Next, Banksy only colourised the tourists in the artwork with everything else in greyscale. The colours can connote the tourist wealth, as colour photography was expensive then, and still does to some degree now (Touchette, 2017). The artist may also connote the normalisation of child labour prevalent in Asia, Africa, and Latin America by decolourisation (Naeem, 2011; Quattri & Walkins, 2016). Viewers who live in countries where child labour is practiced would also understand the denotation through direct observation and societal experience. However, the artwork neither denotes or connotes where the scene takes place. There is also no indication of whether the rickshaw is even moving. From this perspective, it would appear that Banksy could have depicted the child as merely propping the rickshaw for the tourists to pose and take their photos. The child also appears to be looking at and thereby making contact with the viewer, ultimately acknowledging their presence. This suggests an invitation for the viewer to engage a deeply rooted issue, connotated by the child hunched forward without moving.
Banksy may have intended to focus the viewer’s eyes solely on the tourists first, then the child. This is a statement on child labour as an issue that is overlooked and perpetuated by society. By looking at the artwork then at the child, the viewer participates in the artwork by acknowledging that they are helpless, and unable to reduce the weight of the issues as represented by the tourists. Ultimately, the viewer is unable to change the fate of the child.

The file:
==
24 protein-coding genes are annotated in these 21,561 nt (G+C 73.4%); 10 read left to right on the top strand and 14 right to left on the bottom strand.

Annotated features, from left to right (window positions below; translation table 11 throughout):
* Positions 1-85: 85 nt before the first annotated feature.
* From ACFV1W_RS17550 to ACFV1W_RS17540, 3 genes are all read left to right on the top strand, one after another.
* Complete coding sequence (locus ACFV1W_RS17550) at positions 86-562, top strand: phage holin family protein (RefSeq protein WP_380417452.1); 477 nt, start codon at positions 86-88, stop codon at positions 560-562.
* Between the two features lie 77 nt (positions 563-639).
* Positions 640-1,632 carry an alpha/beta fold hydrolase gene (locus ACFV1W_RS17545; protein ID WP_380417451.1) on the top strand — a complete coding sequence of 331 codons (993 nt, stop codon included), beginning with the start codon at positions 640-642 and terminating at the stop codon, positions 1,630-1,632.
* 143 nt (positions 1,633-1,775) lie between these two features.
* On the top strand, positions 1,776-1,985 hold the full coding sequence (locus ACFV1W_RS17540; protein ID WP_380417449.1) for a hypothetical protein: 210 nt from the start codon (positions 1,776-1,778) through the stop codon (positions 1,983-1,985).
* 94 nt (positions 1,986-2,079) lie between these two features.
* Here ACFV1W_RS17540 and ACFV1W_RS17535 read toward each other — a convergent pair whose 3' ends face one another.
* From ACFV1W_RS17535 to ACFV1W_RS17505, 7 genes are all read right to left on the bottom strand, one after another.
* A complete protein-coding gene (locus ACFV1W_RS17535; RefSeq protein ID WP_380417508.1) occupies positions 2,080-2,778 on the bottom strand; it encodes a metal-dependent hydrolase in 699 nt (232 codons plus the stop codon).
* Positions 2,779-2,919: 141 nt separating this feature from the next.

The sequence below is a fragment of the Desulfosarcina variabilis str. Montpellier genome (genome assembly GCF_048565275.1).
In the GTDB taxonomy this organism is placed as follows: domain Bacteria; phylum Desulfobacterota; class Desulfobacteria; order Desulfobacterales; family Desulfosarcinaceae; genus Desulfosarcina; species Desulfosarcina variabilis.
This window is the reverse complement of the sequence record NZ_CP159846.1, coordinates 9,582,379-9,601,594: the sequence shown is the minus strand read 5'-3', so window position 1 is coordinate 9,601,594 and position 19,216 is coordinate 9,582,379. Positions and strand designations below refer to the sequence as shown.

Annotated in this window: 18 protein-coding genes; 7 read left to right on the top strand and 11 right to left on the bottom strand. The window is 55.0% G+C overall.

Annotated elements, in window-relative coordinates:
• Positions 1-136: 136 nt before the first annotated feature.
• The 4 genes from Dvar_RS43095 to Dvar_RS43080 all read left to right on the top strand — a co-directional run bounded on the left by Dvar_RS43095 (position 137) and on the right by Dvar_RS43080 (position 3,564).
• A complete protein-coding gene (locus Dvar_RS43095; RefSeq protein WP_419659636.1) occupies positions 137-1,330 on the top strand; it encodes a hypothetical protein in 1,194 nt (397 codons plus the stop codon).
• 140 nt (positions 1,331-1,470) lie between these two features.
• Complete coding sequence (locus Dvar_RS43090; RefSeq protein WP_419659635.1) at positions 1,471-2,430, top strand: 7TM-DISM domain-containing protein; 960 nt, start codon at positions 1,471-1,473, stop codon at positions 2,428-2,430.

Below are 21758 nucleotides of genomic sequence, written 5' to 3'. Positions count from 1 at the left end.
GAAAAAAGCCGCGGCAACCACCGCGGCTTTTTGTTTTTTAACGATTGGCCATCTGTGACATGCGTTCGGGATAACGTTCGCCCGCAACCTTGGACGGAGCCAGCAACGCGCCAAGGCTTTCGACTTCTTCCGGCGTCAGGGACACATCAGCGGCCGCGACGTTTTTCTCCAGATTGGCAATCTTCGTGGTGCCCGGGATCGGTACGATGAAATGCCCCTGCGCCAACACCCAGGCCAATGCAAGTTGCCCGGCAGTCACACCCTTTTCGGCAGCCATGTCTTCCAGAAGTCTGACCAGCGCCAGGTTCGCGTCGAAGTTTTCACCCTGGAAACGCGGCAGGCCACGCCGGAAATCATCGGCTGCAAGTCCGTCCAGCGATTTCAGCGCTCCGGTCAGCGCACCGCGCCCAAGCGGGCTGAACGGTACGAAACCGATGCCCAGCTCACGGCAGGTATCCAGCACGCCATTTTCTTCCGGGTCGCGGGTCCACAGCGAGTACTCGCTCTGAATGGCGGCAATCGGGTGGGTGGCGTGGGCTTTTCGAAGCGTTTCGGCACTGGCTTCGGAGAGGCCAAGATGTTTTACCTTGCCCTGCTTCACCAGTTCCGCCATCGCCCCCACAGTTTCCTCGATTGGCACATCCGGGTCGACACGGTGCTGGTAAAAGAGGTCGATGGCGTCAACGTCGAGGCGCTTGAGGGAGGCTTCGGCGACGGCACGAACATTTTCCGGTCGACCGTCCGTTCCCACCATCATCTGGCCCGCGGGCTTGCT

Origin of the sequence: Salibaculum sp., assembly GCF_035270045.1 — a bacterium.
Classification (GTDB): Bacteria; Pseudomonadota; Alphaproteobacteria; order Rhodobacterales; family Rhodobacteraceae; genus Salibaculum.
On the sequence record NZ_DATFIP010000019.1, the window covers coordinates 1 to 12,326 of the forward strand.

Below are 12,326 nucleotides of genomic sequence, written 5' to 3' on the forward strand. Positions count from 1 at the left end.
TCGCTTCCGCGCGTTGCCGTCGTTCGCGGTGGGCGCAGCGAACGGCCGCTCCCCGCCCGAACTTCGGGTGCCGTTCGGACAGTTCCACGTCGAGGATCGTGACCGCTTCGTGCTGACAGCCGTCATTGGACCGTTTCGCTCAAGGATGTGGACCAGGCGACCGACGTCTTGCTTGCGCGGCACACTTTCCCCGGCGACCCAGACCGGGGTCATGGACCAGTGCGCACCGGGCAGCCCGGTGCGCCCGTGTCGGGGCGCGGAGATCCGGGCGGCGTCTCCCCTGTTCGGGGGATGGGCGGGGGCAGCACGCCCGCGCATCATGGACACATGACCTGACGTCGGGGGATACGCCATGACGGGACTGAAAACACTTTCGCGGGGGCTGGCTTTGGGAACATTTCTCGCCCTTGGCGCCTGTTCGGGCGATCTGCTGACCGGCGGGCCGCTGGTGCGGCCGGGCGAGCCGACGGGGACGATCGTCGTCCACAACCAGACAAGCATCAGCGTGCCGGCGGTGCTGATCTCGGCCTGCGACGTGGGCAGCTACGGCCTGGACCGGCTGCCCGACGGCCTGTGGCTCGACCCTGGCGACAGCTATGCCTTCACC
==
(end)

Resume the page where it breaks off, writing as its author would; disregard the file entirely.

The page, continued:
Alone | meaning in the Cambridge English Dictionary. (n.d.). Cambridge Dictionary. https://dictionary.cambridge.org/dictionary/english/alone
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Ashliman, D., L. (2018, April 8). Little Red Riding Hood. https://www.pitt.edu/~dash/type0333.html
Damasceno, G. M., Ferreira, A. S., Nogueira, L. A. C., Reis, F. J. J., Andrade, I. C. S., & Meziat-Filho, N. (2018). Text neck and neck pain in 18–21-year-old young adults. European Spine Journal, 27(6), 1249–1254. https://doi.org/10.1007/s00586-017-5444-5
Feed the world Banksy art mural printed wall mural. (n.d.). Wallart Direct. https://www.wallart-direct.co.uk/banksy-feed-the-world-wall-murals
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Origjanska, M. (2018, March 9). The dark original story of Little Red Riding Hood is illicit and decadent. The Vintage News. https://www.thevintagenews.com/2018/03/09/little-red-riding-hood-2-2/
Pawel Kuczynski. (n.d.). alone. Pictorem. https://www.pictorem.com/106021/alone.html
Quattri, M., & Watkins, K. (2016, December). Child labour and education – A survey of slum settlements in Dhaka (Bangladesh). World Development Perspectives, 13, 50–66. https://doi.org/10.1016/j.wdp.2019.02.005
Shaw, K. (2020, June 11). What is Wi-Fi and why is it so important? Network World. https://www.networkworld.com/article/3560993/what-is-wi-fi-and-why-is-it-so-important.html
Touchette, A. (2017, June 8). A Quick History of Color Photography (for Photographers). Envato Tuts+. https://photography.tutsplus.com/articles/the-reception-of-color-photography-a-brief-history–cms-28333